Wednesday, July 25, 2012

 I started reading "Middlemarch and so far it is not very interesting.  I read up to chapter three and reading  it again.  There was some things in the book the I missed  in the reading.  For the instance, I'm still having trouble understanding the comparison to saint teresa and the importance. 

To note,  The two sister Dorthea and Cecil are so much alike that you hardly notice difference between the two.  Dorthea has an attractiveness that is unique and Cecil has more common sense of the two.  I seem to be missing Dorthea's suitors for marriage. 

Saturday, July 21, 2012

This discussion does not have a reaing schedule from the moderator.  This taken from one of the discussions within the group.

9:31 PM 7/21/2012 / I should have read classics group

I have the book. It is divided into eight sections, which are called "Books."

Book 1 Miss Brooke
Book 2 Old and Young (Starts with Chapter 13)
Book 3 Waiting for Death (Starts with Chapter 23)
Book 4 Three Love Problems (Chapter 34)
Book 5 The Dead Hand (Chapter 43)
Book 6 The Widow and the Wife (Chapter 54)
Book 7 Two Temptations (Chapter 63)
Book 8 Sunset and Sunrise (Chapter 72)

The books appear to be roughly similar lengths in pages (none particularly long or short). I think Middlemarch was originally published in installments, so it makes sense that the installments would be similar lengths.

Friday, July 20, 2012


A Study of Provincial Life (Google eBook)
Front Cover
Penguin, Dec 1, 2003 - 912 pages
"People are almost always better than their neighbours think they are"

George Eliot's most ambitious novel is a masterly evocation of diverse lives and changing fortunes in a provincial community. Peopling its landscape are Dorothea Brooke, a young idealist whose search for intellectual fulfillment leads her into a disastrous marriage to the pedantic scholar Casaubon; the charming but tactless Dr Lydgate, whose pioneering medical methods, combined with an imprudent marriage to the spendthrift beauty Rosamond, threaten to undermine his career; and the religious hypocrite Bulstrode, hiding scandalous crimes from his past. As their stories interweave, George Eliot creates a richly nuanced and moving drama, hailed by Virginia Woolf as "one of the few English novels written for grown-up people".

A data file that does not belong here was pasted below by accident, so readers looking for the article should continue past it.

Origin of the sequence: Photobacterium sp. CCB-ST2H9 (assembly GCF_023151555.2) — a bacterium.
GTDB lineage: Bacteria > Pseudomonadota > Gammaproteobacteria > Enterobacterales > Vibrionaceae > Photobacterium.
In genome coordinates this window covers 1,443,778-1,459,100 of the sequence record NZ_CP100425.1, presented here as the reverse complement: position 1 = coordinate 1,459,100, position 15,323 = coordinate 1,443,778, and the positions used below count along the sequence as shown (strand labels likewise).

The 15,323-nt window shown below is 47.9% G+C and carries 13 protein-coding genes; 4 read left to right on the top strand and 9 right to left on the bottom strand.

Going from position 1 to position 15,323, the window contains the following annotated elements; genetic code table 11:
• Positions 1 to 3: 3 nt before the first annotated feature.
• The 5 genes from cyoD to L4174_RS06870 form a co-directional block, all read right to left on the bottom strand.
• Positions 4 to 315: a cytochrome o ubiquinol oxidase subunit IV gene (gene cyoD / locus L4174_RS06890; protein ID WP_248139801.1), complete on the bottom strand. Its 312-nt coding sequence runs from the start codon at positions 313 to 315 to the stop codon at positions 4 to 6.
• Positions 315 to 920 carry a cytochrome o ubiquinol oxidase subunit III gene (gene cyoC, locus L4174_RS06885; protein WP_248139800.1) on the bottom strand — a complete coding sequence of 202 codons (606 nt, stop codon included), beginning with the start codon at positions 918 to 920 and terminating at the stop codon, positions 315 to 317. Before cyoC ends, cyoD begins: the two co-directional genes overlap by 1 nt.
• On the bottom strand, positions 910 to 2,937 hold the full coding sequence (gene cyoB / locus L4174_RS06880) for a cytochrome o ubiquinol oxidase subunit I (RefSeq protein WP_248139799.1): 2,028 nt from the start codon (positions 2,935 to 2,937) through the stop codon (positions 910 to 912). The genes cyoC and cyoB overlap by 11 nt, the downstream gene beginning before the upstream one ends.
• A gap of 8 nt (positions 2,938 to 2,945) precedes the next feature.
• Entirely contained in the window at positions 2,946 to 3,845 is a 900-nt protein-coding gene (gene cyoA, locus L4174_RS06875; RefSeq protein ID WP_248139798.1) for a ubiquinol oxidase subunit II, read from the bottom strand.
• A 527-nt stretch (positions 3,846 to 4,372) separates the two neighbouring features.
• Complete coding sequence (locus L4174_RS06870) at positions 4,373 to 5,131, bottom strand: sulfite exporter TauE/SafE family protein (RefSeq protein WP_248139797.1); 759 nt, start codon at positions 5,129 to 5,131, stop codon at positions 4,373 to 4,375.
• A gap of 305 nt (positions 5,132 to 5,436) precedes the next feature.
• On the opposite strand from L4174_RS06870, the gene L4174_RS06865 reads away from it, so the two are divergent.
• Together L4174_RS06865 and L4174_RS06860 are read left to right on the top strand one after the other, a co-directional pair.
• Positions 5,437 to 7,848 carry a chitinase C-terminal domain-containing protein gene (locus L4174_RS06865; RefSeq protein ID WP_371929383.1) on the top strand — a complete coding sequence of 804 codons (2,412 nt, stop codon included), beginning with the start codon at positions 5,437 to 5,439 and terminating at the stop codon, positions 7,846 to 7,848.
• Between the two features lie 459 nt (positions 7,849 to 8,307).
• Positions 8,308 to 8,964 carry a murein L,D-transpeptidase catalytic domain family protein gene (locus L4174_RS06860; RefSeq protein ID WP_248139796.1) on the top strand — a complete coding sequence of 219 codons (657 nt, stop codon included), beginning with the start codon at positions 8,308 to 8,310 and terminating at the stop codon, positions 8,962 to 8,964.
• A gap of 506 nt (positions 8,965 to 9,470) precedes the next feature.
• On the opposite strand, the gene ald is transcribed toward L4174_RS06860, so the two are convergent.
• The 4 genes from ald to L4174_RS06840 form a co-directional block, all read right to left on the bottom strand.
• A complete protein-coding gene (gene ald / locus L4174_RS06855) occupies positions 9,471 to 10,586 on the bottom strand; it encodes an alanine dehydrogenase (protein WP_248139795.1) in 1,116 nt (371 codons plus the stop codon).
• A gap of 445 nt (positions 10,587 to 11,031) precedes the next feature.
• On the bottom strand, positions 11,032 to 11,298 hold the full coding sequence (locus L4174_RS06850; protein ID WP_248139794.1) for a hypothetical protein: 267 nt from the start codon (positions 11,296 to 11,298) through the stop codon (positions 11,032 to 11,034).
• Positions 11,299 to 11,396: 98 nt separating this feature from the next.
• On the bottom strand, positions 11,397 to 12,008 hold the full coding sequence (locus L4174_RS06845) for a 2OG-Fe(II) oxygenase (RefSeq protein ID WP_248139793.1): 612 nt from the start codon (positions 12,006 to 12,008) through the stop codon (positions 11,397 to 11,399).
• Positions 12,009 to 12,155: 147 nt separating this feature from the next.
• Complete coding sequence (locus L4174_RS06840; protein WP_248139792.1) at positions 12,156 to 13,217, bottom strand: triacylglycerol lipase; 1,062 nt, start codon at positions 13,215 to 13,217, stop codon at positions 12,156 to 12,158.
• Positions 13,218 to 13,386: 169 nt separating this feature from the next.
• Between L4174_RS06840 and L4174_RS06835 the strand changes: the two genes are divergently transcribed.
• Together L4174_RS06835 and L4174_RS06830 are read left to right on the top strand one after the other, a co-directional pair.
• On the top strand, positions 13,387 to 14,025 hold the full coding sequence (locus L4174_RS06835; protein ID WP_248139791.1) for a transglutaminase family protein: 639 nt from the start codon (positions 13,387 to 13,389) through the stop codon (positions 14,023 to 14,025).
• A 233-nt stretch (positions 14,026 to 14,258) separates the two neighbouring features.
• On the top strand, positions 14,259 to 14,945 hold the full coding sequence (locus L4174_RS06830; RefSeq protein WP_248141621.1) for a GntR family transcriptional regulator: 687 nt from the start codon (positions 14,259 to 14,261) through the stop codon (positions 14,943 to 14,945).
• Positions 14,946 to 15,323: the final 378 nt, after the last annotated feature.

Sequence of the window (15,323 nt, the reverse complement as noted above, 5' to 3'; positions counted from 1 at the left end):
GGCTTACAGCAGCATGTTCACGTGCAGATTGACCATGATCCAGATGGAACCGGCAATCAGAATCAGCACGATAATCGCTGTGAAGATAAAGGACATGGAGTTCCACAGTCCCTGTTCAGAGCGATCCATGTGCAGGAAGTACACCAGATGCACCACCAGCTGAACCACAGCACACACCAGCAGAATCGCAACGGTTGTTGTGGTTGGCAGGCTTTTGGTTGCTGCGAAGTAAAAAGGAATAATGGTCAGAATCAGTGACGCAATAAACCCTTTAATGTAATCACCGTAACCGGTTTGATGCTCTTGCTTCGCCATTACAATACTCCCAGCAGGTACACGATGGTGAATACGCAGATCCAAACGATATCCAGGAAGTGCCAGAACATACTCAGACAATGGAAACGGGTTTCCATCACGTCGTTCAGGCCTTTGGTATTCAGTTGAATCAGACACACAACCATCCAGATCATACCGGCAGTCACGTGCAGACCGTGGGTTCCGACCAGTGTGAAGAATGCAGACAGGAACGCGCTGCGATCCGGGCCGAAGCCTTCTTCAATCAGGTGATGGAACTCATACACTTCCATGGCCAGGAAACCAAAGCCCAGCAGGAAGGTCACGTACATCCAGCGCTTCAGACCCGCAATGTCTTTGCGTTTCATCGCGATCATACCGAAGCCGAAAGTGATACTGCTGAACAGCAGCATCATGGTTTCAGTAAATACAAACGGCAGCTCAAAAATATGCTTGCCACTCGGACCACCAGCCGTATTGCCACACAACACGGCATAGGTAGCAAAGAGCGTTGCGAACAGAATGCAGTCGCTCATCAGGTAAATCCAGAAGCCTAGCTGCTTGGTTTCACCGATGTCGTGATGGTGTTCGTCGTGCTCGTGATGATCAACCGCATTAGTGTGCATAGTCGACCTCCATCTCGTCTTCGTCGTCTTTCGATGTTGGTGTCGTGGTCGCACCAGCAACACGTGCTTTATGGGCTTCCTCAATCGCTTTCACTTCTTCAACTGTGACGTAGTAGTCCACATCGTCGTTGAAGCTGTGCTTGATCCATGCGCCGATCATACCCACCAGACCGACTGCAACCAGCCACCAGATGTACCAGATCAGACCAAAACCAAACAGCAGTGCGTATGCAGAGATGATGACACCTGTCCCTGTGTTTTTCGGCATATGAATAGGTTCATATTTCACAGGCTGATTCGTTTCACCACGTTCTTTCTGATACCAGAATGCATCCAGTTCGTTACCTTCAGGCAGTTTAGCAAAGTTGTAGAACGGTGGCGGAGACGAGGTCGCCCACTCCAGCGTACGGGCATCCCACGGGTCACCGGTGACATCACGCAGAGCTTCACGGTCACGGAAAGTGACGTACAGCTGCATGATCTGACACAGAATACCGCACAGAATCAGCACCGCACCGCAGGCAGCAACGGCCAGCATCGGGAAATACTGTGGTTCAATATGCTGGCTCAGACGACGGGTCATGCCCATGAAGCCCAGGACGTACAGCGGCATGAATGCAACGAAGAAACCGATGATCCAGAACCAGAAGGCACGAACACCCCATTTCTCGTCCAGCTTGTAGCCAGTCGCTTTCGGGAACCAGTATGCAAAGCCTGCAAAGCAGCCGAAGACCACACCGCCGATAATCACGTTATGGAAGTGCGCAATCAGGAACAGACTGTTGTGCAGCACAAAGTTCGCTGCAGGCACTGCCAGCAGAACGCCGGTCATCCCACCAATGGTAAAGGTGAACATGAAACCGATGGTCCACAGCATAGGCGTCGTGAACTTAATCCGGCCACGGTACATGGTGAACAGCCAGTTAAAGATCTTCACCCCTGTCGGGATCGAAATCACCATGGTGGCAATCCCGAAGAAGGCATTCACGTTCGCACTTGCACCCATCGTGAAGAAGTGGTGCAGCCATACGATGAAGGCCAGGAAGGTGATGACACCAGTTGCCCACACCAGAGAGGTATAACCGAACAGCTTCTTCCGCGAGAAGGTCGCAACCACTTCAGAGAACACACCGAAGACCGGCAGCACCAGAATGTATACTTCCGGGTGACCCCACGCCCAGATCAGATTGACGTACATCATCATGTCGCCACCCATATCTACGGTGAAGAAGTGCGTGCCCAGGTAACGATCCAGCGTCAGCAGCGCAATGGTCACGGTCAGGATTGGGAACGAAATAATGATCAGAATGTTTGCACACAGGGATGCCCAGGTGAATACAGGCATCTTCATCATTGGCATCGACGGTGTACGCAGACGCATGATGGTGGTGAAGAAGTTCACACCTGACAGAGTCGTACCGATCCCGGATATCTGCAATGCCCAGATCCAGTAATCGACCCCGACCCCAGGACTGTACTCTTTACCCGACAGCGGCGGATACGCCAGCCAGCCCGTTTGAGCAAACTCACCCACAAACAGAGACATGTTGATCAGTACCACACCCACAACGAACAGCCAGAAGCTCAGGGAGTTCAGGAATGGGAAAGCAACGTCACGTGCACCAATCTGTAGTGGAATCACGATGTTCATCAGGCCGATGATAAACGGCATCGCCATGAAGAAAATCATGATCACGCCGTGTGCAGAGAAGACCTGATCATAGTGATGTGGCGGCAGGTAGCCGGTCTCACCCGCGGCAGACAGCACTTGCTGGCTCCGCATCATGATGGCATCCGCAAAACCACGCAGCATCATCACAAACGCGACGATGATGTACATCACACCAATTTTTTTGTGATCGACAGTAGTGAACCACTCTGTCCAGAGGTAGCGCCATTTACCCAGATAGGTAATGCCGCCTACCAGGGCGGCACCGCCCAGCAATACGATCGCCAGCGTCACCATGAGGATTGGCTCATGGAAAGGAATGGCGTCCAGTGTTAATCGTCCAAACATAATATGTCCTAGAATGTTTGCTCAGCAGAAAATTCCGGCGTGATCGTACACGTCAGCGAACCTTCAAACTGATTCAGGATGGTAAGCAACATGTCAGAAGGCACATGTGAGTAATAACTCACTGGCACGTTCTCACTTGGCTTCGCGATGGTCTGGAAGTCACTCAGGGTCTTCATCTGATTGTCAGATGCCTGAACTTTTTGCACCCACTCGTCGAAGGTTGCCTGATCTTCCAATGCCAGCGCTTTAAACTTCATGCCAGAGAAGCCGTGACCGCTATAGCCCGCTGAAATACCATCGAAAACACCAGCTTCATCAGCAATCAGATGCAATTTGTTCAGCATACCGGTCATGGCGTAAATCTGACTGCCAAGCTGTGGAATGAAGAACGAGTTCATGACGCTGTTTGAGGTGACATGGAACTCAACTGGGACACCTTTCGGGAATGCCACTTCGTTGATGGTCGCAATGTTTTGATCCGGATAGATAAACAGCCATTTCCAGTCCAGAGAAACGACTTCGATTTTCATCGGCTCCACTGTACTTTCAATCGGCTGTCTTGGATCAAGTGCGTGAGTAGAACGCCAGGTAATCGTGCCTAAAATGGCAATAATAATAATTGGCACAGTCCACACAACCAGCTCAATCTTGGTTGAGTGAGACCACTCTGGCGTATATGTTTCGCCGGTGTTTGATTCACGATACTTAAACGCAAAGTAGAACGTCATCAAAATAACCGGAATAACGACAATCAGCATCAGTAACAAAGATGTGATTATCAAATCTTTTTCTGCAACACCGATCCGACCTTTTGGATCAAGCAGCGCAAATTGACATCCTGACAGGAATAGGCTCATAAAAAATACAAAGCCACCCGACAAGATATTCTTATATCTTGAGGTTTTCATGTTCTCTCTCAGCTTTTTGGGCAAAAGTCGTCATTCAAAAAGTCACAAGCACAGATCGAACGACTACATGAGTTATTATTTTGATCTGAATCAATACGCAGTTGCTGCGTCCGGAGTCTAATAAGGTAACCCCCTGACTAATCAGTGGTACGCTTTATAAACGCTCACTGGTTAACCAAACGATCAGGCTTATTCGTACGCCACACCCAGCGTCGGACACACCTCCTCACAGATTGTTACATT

This is july's group read with the group " I should have read classics".  I copies this information from Google Books.
Book II: June 23-30- Ch. 36-En

I finally finished the book. I thought the book was to look making it drag on and on. Julien finally get to die a heroes death.
Book II: June 15-22: Ch.26-35
Julien had the mademoiselle are planning to marry and this time things get heated. Why would he write a letter to Madame Renal about his marriage, he apparently was alluded about remaining friends with her. He is had now been arrested for trying to kill her. Defending in honor is quite important to him.
Book II: June 8-14: 16-25

I'm so far behind the group in reading this novel. This story is starting to get a boring. Julien is starting to show is villainy with stalking and assaulting in defending his honor. He and Mademoiselle mole have confessed their love for each other. I believe that they are insincere with each other.

Saturday, June 9, 2012

Book II: May 31- June 7: Ch. 1-15

So far, I read up to chapter eleven. Julien is living in Paris as secretary to an attorney there. I must mention that there is quit a bit of historical facts being mentioned through out this part of the text. I wanted to note this because if there is ever another chance to read this book again, I want to look for some of these names and date mentioned.